That's when I started to get another symptom. I began feeling nauseous and decided to drop the mask since I was at low altitude. I found I was able to breathe normally with the mask down and proceeded to land the aircraft. 

In the chamber, you are reminded to find a couple of hypoxia symptoms you can recognize in flight. Personally I noticed that completing simple tasks became tougher. For example, it took longer to fill out worksheets with simple math problems the physiologist gave us. When I was flying the radar-assisted trail recovery, something that was fairly common and non-demanding, I felt I was getting behind the aircraft around the time I started getting the sensation of tingling lips. It's said "you know you have lost SA once you've gotten it back." I realized at the time that I was getting behind the jet, but once I landed I could look back and see where my reactions and thoughts were definitely taking longer than normal. A simple task took a lot of concentration. 

It's not that I thought this would never happen to me--I tend to think the opposite. But I did think that the risk of getting hypoxic as a pilot who always wears a mask was less than that of a crew airplane, where oxygen masks are stored within arms reach. 

I'm lucky what happened to the famous golfer Payne Stewart, his fellow passengers and flight crew, did not happen to me. I wonder what would have happened if my oxygen system would have failed while I was flying the TIs out in the training area, at night, wearing goggles, over the water, while pulling Gs. Would I have been able to comprehend that something was wrong while reacting to the other aircraft? While in a dive, would I have been able to recover prior to hitting the water? I don't know for sure. Too many factors would have to be looked at. How fast would the symptoms become present? Would I be able to recognize the symptoms and "knock off" the fight in order to put the jet on the ground?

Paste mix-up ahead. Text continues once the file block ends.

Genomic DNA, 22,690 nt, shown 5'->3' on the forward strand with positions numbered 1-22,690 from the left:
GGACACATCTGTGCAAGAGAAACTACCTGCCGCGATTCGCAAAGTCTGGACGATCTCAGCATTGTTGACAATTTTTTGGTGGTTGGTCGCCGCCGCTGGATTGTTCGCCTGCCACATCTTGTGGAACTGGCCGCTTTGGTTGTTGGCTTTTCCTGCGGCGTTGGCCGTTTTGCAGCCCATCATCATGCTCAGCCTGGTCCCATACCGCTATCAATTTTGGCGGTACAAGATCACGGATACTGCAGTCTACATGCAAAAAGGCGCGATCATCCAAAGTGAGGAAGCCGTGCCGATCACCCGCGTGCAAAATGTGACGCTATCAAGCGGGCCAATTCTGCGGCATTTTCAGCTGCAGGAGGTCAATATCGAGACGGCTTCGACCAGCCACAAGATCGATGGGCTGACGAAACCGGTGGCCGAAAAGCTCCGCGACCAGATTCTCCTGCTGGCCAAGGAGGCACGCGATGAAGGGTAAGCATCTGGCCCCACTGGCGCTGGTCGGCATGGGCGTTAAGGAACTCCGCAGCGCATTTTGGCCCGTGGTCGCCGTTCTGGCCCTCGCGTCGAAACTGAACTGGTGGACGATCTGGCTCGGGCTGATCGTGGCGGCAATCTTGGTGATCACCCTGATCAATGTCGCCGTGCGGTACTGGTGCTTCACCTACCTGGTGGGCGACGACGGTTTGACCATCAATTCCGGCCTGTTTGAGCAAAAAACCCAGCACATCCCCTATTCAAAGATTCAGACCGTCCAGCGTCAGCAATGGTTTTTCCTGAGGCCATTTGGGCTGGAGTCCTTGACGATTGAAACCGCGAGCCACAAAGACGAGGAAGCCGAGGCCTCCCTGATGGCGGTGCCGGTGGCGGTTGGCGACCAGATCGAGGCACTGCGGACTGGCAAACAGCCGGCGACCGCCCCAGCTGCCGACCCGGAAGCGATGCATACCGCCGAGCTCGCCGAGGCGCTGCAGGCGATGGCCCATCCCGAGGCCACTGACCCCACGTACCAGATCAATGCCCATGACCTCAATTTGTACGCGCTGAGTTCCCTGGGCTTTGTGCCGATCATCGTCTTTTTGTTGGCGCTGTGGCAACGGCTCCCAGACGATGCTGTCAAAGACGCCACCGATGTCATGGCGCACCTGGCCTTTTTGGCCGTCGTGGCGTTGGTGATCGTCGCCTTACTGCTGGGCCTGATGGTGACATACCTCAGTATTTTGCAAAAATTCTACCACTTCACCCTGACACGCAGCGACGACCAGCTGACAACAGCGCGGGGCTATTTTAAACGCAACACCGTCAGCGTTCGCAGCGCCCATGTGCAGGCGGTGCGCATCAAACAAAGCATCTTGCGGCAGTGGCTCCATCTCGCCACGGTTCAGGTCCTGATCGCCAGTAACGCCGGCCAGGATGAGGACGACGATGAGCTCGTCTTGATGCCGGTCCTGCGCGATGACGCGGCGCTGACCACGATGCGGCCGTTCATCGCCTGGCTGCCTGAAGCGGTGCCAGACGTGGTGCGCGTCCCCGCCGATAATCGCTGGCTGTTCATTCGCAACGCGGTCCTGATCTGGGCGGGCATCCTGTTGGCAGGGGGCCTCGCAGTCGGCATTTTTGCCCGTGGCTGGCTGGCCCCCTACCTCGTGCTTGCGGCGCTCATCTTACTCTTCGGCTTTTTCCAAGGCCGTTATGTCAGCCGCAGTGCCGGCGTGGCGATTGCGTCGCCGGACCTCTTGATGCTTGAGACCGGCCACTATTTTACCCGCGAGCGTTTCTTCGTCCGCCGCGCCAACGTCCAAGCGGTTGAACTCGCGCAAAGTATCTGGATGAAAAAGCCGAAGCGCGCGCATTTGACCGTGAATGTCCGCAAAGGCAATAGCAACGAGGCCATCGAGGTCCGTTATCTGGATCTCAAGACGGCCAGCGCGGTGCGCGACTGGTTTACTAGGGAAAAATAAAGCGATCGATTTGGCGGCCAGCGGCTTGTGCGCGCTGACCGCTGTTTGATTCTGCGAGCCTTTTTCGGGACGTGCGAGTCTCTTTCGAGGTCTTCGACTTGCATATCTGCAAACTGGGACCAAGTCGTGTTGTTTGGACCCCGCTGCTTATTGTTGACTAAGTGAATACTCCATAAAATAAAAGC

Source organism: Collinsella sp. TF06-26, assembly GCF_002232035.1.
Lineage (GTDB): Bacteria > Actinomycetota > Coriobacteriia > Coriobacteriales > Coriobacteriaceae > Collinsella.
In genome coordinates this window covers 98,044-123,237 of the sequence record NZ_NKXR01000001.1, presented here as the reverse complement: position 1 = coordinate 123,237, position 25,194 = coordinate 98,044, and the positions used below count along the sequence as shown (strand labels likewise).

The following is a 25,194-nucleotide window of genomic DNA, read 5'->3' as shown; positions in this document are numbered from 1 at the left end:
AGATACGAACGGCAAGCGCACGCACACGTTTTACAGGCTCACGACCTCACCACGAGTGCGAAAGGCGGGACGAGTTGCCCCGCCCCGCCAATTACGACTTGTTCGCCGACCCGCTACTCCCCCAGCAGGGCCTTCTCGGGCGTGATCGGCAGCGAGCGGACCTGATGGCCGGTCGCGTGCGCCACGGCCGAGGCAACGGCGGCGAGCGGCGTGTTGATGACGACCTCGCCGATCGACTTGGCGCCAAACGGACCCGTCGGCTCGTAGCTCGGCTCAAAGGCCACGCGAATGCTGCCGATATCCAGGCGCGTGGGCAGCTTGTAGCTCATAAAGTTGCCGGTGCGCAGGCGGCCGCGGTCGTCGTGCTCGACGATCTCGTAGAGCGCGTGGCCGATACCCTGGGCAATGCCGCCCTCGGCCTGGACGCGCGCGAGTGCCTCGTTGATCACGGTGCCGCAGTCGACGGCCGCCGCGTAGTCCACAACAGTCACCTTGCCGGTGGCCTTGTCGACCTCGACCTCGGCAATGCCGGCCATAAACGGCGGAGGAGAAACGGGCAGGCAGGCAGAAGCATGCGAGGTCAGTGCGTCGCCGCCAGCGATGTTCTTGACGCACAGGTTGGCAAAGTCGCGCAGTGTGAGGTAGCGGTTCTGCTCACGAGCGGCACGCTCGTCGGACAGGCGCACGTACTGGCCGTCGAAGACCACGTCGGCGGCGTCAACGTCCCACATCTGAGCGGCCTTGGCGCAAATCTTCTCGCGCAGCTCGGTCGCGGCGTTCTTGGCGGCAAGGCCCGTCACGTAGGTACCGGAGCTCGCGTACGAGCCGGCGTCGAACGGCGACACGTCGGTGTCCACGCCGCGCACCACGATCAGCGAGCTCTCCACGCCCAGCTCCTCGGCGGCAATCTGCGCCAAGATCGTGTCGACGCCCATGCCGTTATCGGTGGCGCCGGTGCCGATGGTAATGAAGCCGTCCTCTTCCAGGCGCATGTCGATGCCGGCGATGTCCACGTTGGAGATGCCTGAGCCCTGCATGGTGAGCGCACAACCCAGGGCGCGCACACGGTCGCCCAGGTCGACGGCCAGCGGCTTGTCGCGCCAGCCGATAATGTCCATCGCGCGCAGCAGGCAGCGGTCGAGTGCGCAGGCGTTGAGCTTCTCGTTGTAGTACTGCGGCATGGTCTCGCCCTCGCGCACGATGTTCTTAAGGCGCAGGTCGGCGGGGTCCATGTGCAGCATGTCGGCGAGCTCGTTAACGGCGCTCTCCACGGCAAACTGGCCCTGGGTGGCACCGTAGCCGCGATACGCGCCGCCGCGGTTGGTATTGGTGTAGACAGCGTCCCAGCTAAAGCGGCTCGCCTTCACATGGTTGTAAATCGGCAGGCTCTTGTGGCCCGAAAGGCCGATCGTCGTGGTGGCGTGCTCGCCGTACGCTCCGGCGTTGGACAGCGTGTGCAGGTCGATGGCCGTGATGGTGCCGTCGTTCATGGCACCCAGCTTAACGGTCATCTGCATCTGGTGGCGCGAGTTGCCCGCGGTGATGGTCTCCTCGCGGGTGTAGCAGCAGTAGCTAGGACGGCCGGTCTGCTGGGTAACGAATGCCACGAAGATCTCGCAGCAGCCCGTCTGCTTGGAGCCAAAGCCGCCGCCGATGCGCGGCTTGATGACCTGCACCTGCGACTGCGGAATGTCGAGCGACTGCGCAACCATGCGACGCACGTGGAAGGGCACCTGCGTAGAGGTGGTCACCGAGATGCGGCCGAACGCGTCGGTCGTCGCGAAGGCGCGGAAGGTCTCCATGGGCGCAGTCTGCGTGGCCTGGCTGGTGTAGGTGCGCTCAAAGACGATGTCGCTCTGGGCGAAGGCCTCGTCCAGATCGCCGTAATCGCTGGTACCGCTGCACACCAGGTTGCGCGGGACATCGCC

I was fortunate with the timing of when the symptoms took place, or more realistically, when I was finally able to realize that something was wrong. Because of the chamber training I was able to recognize and respond to the oxygen system problem. I could have "gang loaded" the regulator or used the emergency oxygen bottle, but since I was at low altitude, I decided to just drop the mask. It could have been worse. I could have been in a state where I was unable to perceive there was a problem--and continued to fly until impact with the water or ground. 

This is not written to say (again,) "Don't think this will never happen to you." What I do want to remind others is that, for the most part, the training we receive is for a good reason. No matter what course or class you are taking, try to remember some valuable information, because that information could be the one thing that saves your life, the life or your bros, or the lives of others on the ground. Training actually does pay off. It might not for everyone, from every course or class, but in this case ... it did for me.

(Sidebar) Investigation revealed the air pressure valve regulator failed to work properly.